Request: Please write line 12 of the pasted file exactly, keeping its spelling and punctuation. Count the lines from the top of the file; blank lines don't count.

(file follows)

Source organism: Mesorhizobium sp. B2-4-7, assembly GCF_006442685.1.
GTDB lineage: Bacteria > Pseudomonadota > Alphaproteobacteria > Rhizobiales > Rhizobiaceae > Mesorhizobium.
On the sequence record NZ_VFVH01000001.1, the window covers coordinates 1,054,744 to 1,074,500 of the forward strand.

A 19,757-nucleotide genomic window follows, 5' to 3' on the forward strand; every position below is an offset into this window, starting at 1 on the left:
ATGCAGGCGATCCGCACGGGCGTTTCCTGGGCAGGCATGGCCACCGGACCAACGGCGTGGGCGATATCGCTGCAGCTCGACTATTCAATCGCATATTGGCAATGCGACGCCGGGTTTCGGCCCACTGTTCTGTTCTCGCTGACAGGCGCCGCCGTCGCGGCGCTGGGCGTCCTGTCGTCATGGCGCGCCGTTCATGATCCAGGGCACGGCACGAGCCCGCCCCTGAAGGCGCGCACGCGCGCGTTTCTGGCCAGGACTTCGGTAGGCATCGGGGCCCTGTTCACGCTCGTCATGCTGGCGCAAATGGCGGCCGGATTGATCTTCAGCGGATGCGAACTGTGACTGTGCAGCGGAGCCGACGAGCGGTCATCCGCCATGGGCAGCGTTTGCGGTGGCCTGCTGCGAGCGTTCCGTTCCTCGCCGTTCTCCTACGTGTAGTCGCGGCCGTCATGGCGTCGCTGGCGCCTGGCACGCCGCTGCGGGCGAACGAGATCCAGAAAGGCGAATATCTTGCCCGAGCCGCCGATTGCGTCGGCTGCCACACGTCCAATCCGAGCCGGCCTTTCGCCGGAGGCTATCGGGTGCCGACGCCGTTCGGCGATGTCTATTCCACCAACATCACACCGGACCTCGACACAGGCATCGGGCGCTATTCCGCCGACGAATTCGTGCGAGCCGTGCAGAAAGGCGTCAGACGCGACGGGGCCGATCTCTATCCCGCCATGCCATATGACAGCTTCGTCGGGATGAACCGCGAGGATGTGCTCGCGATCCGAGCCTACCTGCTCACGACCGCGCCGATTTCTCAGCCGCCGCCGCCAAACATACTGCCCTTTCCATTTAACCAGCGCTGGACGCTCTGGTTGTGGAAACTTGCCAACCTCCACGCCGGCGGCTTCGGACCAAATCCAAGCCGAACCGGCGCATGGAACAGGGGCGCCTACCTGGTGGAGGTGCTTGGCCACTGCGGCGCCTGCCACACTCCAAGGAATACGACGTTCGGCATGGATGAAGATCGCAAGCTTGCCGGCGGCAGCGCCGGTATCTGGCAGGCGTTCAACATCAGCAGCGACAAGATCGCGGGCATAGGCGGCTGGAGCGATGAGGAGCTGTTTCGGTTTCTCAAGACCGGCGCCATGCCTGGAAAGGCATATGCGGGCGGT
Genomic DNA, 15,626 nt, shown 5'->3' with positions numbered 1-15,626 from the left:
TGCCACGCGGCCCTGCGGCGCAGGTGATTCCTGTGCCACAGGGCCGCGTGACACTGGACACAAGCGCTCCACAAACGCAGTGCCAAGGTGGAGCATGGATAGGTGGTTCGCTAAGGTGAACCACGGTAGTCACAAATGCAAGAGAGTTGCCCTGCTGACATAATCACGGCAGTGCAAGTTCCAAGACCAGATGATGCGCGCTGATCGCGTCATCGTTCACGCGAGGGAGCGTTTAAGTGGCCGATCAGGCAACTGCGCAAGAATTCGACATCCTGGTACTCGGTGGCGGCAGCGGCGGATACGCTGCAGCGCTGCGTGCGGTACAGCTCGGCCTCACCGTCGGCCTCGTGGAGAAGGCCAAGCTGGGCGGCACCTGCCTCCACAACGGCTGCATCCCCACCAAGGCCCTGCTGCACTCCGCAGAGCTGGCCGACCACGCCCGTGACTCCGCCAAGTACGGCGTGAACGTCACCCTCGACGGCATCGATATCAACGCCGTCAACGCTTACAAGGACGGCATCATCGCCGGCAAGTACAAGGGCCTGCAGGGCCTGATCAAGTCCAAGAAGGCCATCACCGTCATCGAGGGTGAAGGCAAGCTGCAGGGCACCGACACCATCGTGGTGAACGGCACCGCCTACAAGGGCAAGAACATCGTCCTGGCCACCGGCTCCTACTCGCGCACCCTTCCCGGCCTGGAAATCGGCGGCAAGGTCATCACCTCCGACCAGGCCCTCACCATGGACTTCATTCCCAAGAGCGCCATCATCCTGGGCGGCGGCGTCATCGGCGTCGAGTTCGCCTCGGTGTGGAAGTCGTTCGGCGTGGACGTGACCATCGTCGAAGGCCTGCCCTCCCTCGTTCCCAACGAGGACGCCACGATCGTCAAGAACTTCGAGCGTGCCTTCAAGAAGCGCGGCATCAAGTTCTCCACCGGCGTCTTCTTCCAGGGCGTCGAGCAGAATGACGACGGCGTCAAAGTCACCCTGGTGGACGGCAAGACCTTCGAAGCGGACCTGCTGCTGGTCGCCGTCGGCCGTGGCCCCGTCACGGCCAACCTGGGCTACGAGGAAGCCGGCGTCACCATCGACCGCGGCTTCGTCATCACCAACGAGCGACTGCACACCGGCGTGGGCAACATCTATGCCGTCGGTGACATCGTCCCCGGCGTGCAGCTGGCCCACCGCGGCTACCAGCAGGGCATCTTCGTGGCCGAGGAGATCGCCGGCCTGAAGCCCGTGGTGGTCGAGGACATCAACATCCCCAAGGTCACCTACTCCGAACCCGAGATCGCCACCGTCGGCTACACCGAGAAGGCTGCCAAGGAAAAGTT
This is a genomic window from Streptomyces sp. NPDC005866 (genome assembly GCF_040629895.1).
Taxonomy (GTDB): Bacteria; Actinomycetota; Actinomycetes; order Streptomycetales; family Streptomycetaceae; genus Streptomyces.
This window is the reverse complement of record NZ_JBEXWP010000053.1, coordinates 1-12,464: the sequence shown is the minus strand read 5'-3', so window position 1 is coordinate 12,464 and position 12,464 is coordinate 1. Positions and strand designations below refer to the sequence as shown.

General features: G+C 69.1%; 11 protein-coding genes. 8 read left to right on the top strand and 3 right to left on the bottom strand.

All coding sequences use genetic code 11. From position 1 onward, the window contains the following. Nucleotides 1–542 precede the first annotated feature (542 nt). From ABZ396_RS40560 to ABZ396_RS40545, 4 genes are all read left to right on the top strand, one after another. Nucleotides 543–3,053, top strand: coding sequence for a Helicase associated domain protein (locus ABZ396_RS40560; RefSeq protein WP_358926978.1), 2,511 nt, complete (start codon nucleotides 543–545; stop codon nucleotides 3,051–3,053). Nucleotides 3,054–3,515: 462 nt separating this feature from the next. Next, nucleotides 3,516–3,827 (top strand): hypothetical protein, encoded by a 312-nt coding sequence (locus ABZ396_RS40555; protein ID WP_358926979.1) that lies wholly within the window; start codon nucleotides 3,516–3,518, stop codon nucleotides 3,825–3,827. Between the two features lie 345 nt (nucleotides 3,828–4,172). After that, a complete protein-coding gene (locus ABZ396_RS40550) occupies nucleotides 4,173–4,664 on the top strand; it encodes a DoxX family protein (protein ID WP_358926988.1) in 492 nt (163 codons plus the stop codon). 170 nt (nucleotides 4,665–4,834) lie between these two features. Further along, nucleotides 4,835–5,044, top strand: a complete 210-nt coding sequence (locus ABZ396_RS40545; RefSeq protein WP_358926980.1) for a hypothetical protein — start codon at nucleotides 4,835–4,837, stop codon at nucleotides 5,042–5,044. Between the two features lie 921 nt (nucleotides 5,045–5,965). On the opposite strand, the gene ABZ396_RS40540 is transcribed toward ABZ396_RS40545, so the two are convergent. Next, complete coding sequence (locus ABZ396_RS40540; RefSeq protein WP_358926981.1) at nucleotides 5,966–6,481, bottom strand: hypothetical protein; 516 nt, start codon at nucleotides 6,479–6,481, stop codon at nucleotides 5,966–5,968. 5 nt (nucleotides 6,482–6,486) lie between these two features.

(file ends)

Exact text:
All coding sequences use genetic code 11. From position 1 onward, the window contains the following. Nucleotides 1–542 precede the first annotated feature (542 nt). From ABZ396_RS40560 to ABZ396_RS40545, 4 genes are all read left to right on the top strand, one after another. Nucleotides 543–3,053, top strand: coding sequence for a Helicase associated domain protein (locus ABZ396_RS40560; RefSeq protein WP_358926978.1), 2,511 nt, complete (start codon nucleotides 543–545; stop codon nucleotides 3,051–3,053). Nucleotides 3,054–3,515: 462 nt separating this feature from the next. Next, nucleotides 3,516–3,827 (top strand): hypothetical protein, encoded by a 312-nt coding sequence (locus ABZ396_RS40555; protein ID WP_358926979.1) that lies wholly within the window; start codon nucleotides 3,516–3,518, stop codon nucleotides 3,825–3,827. Between the two features lie 345 nt (nucleotides 3,828–4,172). After that, a complete protein-coding gene (locus ABZ396_RS40550) occupies nucleotides 4,173–4,664 on the top strand; it encodes a DoxX family protein (protein ID WP_358926988.1) in 492 nt (163 codons plus the stop codon). 170 nt (nucleotides 4,665–4,834) lie between these two features. Further along, nucleotides 4,835–5,044, top strand: a complete 210-nt coding sequence (locus ABZ396_RS40545; RefSeq protein WP_358926980.1) for a hypothetical protein — start codon at nucleotides 4,835–4,837, stop codon at nucleotides 5,042–5,044. Between the two features lie 921 nt (nucleotides 5,045–5,965). On the opposite strand, the gene ABZ396_RS40540 is transcribed toward ABZ396_RS40545, so the two are convergent. Next, complete coding sequence (locus ABZ396_RS40540; RefSeq protein WP_358926981.1) at nucleotides 5,966–6,481, bottom strand: hypothetical protein; 516 nt, start codon at nucleotides 6,479–6,481, stop codon at nucleotides 5,966–5,968. 5 nt (nucleotides 6,482–6,486) lie between these two features.